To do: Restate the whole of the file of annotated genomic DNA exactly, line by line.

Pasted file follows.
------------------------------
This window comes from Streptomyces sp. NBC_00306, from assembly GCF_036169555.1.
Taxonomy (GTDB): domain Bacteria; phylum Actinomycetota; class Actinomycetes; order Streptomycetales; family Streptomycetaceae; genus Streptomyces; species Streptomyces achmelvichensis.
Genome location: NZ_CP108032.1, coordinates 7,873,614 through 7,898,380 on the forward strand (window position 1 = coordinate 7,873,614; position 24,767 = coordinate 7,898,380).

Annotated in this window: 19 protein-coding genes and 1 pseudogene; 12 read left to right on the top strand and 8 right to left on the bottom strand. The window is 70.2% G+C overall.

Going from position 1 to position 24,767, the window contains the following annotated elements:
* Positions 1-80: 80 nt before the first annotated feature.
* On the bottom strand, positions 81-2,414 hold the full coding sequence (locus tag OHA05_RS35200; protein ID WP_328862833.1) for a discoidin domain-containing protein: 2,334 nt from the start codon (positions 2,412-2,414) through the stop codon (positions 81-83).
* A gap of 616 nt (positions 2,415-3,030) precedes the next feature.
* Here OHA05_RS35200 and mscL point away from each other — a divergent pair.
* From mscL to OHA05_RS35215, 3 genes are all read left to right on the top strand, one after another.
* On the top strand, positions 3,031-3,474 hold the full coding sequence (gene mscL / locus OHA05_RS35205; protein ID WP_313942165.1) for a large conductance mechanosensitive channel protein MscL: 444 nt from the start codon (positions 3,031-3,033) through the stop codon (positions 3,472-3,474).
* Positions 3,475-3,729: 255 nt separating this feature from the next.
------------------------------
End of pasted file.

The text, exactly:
This window comes from Streptomyces sp. NBC_00306, from assembly GCF_036169555.1.
Taxonomy (GTDB): domain Bacteria; phylum Actinomycetota; class Actinomycetes; order Streptomycetales; family Streptomycetaceae; genus Streptomyces; species Streptomyces achmelvichensis.
Genome location: NZ_CP108032.1, coordinates 7,873,614 through 7,898,380 on the forward strand (window position 1 = coordinate 7,873,614; position 24,767 = coordinate 7,898,380).

Annotated in this window: 19 protein-coding genes and 1 pseudogene; 12 read left to right on the top strand and 8 right to left on the bottom strand. The window is 70.2% G+C overall.

Going from position 1 to position 24,767, the window contains the following annotated elements:
* Positions 1-80: 80 nt before the first annotated feature.
* On the bottom strand, positions 81-2,414 hold the full coding sequence (locus tag OHA05_RS35200; protein ID WP_328862833.1) for a discoidin domain-containing protein: 2,334 nt from the start codon (positions 2,412-2,414) through the stop codon (positions 81-83).
* A gap of 616 nt (positions 2,415-3,030) precedes the next feature.
* Here OHA05_RS35200 and mscL point away from each other — a divergent pair.
* From mscL to OHA05_RS35215, 3 genes are all read left to right on the top strand, one after another.
* On the top strand, positions 3,031-3,474 hold the full coding sequence (gene mscL / locus OHA05_RS35205; protein ID WP_313942165.1) for a large conductance mechanosensitive channel protein MscL: 444 nt from the start codon (positions 3,031-3,033) through the stop codon (positions 3,472-3,474).
* Positions 3,475-3,729: 255 nt separating this feature from the next.